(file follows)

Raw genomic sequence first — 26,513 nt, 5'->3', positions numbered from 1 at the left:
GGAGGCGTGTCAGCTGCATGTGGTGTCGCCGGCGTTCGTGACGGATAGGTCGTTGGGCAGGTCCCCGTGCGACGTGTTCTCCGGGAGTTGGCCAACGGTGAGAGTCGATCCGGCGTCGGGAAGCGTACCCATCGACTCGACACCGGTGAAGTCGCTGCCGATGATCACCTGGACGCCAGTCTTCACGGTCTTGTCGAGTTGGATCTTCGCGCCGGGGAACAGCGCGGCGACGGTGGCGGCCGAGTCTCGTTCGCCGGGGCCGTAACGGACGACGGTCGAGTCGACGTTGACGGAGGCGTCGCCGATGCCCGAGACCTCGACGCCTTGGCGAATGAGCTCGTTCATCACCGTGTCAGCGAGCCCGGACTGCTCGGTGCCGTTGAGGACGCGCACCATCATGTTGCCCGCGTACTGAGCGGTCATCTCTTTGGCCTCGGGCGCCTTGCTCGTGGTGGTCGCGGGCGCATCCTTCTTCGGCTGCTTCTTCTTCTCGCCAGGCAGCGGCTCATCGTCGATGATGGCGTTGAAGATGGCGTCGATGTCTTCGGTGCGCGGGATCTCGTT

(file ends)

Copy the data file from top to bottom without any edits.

Raw genomic sequence first — 26,513 nt, 5'->3', positions numbered from 1 at the left:
GGAGGCGTGTCAGCTGCATGTGGTGTCGCCGGCGTTCGTGACGGATAGGTCGTTGGGCAGGTCCCCGTGCGACGTGTTCTCCGGGAGTTGGCCAACGGTGAGAGTCGATCCGGCGTCGGGAAGCGTACCCATCGACTCGACACCGGTGAAGTCGCTGCCGATGATCACCTGGACGCCAGTCTTCACGGTCTTGTCGAGTTGGATCTTCGCGCCGGGGAACAGCGCGGCGACGGTGGCGGCCGAGTCTCGTTCGCCGGGGCCGTAACGGACGACGGTCGAGTCGACGTTGACGGAGGCGTCGCCGATGCCCGAGACCTCGACGCCTTGGCGAATGAGCTCGTTCATCACCGTGTCAGCGAGCCCGGACTGCTCGGTGCCGTTGAGGACGCGCACCATCATGTTGCCCGCGTACTGAGCGGTCATCTCTTTGGCCTCGGGCGCCTTGCTCGTGGTGGTCGCGGGCGCATCCTTCTTCGGCTGCTTCTTCTTCTCGCCAGGCAGCGGCTCATCGTCGATGATGGCGTTGAAGATGGCGTCGATGTCTTCGGTGCGCGGGATCTCGTT